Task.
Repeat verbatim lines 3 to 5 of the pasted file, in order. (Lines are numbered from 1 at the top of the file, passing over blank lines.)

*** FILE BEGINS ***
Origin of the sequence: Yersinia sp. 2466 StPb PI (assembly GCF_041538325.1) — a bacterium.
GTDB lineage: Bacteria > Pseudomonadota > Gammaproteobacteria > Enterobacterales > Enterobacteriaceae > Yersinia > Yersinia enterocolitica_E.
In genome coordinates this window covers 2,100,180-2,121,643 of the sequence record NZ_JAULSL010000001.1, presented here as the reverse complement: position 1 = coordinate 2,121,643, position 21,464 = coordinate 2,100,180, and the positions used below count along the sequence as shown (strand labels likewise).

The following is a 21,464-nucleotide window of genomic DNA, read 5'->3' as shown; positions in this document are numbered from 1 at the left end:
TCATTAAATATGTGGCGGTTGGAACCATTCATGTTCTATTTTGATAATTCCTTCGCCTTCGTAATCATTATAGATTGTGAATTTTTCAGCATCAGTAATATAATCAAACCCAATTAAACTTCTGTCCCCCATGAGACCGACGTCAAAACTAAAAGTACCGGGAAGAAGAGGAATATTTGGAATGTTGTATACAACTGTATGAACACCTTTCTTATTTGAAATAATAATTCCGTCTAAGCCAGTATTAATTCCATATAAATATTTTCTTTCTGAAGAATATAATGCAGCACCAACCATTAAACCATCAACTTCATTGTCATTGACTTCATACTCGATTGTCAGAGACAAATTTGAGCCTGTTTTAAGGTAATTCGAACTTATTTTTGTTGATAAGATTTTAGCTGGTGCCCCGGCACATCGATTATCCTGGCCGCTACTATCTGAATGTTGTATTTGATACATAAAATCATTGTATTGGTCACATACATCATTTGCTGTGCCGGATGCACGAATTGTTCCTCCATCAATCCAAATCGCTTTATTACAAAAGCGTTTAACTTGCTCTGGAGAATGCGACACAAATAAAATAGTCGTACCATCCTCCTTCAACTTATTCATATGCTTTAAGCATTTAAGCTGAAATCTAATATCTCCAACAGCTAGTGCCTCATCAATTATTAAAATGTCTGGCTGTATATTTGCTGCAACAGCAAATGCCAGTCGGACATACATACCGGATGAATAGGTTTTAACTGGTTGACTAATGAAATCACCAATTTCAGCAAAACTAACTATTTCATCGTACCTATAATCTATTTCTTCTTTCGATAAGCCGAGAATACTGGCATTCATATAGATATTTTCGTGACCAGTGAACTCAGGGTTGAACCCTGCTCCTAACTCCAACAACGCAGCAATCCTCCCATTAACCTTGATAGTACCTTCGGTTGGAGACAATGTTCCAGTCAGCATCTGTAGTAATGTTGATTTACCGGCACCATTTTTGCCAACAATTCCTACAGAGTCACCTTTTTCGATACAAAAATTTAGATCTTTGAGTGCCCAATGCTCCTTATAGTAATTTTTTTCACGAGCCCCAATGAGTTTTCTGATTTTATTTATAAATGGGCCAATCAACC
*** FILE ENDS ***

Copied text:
In genome coordinates this window covers 2,100,180-2,121,643 of the sequence record NZ_JAULSL010000001.1, presented here as the reverse complement: position 1 = coordinate 2,121,643, position 21,464 = coordinate 2,100,180, and the positions used below count along the sequence as shown (strand labels likewise).

The following is a 21,464-nucleotide window of genomic DNA, read 5'->3' as shown; positions in this document are numbered from 1 at the left end:
TCATTAAATATGTGGCGGTTGGAACCATTCATGTTCTATTTTGATAATTCCTTCGCCTTCGTAATCATTATAGATTGTGAATTTTTCAGCATCAGTAATATAATCAAACCCAATTAAACTTCTGTCCCCCATGAGACCGACGTCAAAACTAAAAGTACCGGGAAGAAGAGGAATATTTGGAATGTTGTATACAACTGTATGAACACCTTTCTTATTTGAAATAATAATTCCGTCTAAGCCAGTATTAATTCCATATAAATATTTTCTTTCTGAAGAATATAATGCAGCACCAACCATTAAACCATCAACTTCATTGTCATTGACTTCATACTCGATTGTCAGAGACAAATTTGAGCCTGTTTTAAGGTAATTCGAACTTATTTTTGTTGATAAGATTTTAGCTGGTGCCCCGGCACATCGATTATCCTGGCCGCTACTATCTGAATGTTGTATTTGATACATAAAATCATTGTATTGGTCACATACATCATTTGCTGTGCCGGATGCACGAATTGTTCCTCCATCAATCCAAATCGCTTTATTACAAAAGCGTTTAACTTGCTCTGGAGAATGCGACACAAATAAAATAGTCGTACCATCCTCCTTCAACTTATTCATATGCTTTAAGCATTTAAGCTGAAATCTAATATCTCCAACAGCTAGTGCCTCATCAATTATTAAAATGTCTGGCTGTATATTTGCTGCAACAGCAAATGCCAGTCGGACATACATACCGGATGAATAGGTTTTAACTGGTTGACTAATGAAATCACCAATTTCAGCAAAACTAACTATTTCATCGTACCTATAATCTATTTCTTCTTTCGATAAGCCGAGAATACTGGCATTCATATAGATATTTTCGTGACCAGTGAACTCAGGGTTGAACCCTGCTCCTAACTCCAACAACGCAGCAATCCTCCCATTAACCTTGATAGTACCTTCGGTTGGAGACAATGTTCCAGTCAGCATCTGTAGTAATGTTGATTTACCGGCACCATTTTTGCCAACAATTCCTACAGAGTCACCTTTTTCGATACAAAAATTTAGATCTTTGAGTGCCCAATGCTCCTTATAGTAATTTTTTTCACGAGCCCCAATGAGTTTTCTGATTTTATTTATAAATGGGCCAATCAACC